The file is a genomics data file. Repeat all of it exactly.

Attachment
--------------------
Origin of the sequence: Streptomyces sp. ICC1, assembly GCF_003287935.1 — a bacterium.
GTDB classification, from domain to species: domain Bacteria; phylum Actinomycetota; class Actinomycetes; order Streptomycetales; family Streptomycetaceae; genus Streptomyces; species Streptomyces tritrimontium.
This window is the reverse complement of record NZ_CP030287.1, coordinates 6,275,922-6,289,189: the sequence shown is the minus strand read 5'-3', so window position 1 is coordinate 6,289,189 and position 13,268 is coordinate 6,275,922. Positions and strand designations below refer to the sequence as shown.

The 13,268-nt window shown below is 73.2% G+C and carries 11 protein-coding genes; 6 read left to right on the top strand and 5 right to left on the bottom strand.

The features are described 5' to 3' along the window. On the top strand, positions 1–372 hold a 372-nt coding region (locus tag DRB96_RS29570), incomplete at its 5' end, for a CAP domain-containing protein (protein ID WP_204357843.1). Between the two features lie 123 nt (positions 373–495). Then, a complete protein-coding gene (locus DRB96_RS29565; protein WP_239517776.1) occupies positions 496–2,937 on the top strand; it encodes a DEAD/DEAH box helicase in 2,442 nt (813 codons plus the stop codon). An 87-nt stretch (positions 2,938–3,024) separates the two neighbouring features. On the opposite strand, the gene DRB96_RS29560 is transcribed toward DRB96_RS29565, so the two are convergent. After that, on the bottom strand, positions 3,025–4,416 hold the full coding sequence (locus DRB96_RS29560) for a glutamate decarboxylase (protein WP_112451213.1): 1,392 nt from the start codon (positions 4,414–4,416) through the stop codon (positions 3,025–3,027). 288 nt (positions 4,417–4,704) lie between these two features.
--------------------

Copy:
Origin of the sequence: Streptomyces sp. ICC1, assembly GCF_003287935.1 — a bacterium.
GTDB classification, from domain to species: domain Bacteria; phylum Actinomycetota; class Actinomycetes; order Streptomycetales; family Streptomycetaceae; genus Streptomyces; species Streptomyces tritrimontium.
This window is the reverse complement of record NZ_CP030287.1, coordinates 6,275,922-6,289,189: the sequence shown is the minus strand read 5'-3', so window position 1 is coordinate 6,289,189 and position 13,268 is coordinate 6,275,922. Positions and strand designations below refer to the sequence as shown.

The 13,268-nt window shown below is 73.2% G+C and carries 11 protein-coding genes; 6 read left to right on the top strand and 5 right to left on the bottom strand.

The features are described 5' to 3' along the window. On the top strand, positions 1–372 hold a 372-nt coding region (locus tag DRB96_RS29570), incomplete at its 5' end, for a CAP domain-containing protein (protein ID WP_204357843.1). Between the two features lie 123 nt (positions 373–495). Then, a complete protein-coding gene (locus DRB96_RS29565; protein WP_239517776.1) occupies positions 496–2,937 on the top strand; it encodes a DEAD/DEAH box helicase in 2,442 nt (813 codons plus the stop codon). An 87-nt stretch (positions 2,938–3,024) separates the two neighbouring features. On the opposite strand, the gene DRB96_RS29560 is transcribed toward DRB96_RS29565, so the two are convergent. After that, on the bottom strand, positions 3,025–4,416 hold the full coding sequence (locus DRB96_RS29560) for a glutamate decarboxylase (protein WP_112451213.1): 1,392 nt from the start codon (positions 4,414–4,416) through the stop codon (positions 3,025–3,027). 288 nt (positions 4,417–4,704) lie between these two features.